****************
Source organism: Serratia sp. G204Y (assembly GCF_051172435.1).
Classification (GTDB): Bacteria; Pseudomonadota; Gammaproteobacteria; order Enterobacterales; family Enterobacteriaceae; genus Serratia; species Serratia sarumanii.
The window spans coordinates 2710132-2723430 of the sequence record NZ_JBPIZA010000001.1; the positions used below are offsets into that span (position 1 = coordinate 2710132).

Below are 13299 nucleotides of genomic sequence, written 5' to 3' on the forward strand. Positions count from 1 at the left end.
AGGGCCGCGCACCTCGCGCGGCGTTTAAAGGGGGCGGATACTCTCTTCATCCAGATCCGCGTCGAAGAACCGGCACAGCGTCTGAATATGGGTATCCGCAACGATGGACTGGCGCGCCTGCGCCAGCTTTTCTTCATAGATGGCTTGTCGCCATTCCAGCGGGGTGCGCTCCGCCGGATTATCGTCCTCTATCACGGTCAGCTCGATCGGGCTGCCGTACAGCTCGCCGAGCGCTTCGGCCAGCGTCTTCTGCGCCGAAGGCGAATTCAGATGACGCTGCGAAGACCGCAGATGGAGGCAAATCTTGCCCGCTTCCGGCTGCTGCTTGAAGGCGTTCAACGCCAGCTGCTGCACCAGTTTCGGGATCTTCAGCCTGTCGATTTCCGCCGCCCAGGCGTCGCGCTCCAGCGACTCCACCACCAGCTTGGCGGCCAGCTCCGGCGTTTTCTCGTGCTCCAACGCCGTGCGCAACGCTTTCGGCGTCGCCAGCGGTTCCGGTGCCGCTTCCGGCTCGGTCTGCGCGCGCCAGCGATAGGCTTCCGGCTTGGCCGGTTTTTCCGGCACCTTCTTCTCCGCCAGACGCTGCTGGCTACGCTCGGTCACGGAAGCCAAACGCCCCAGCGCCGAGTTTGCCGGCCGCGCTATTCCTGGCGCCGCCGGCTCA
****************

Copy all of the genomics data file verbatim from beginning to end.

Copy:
Source organism: Serratia sp. G204Y (assembly GCF_051172435.1).
Classification (GTDB): Bacteria; Pseudomonadota; Gammaproteobacteria; order Enterobacterales; family Enterobacteriaceae; genus Serratia; species Serratia sarumanii.
The window spans coordinates 2710132-2723430 of the sequence record NZ_JBPIZA010000001.1; the positions used below are offsets into that span (position 1 = coordinate 2710132).

Below are 13299 nucleotides of genomic sequence, written 5' to 3' on the forward strand. Positions count from 1 at the left end.
AGGGCCGCGCACCTCGCGCGGCGTTTAAAGGGGGCGGATACTCTCTTCATCCAGATCCGCGTCGAAGAACCGGCACAGCGTCTGAATATGGGTATCCGCAACGATGGACTGGCGCGCCTGCGCCAGCTTTTCTTCATAGATGGCTTGTCGCCATTCCAGCGGGGTGCGCTCCGCCGGATTATCGTCCTCTATCACGGTCAGCTCGATCGGGCTGCCGTACAGCTCGCCGAGCGCTTCGGCCAGCGTCTTCTGCGCCGAAGGCGAATTCAGATGACGCTGCGAAGACCGCAGATGGAGGCAAATCTTGCCCGCTTCCGGCTGCTGCTTGAAGGCGTTCAACGCCAGCTGCTGCACCAGTTTCGGGATCTTCAGCCTGTCGATTTCCGCCGCCCAGGCGTCGCGCTCCAGCGACTCCACCACCAGCTTGGCGGCCAGCTCCGGCGTTTTCTCGTGCTCCAACGCCGTGCGCAACGCTTTCGGCGTCGCCAGCGGTTCCGGTGCCGCTTCCGGCTCGGTCTGCGCGCGCCAGCGATAGGCTTCCGGCTTGGCCGGTTTTTCCGGCACCTTCTTCTCCGCCAGACGCTGCTGGCTACGCTCGGTCACGGAAGCCAAACGCCCCAGCGCCGAGTTTGCCGGCCGCGCTATTCCTGGCGCCGCCGGCTCA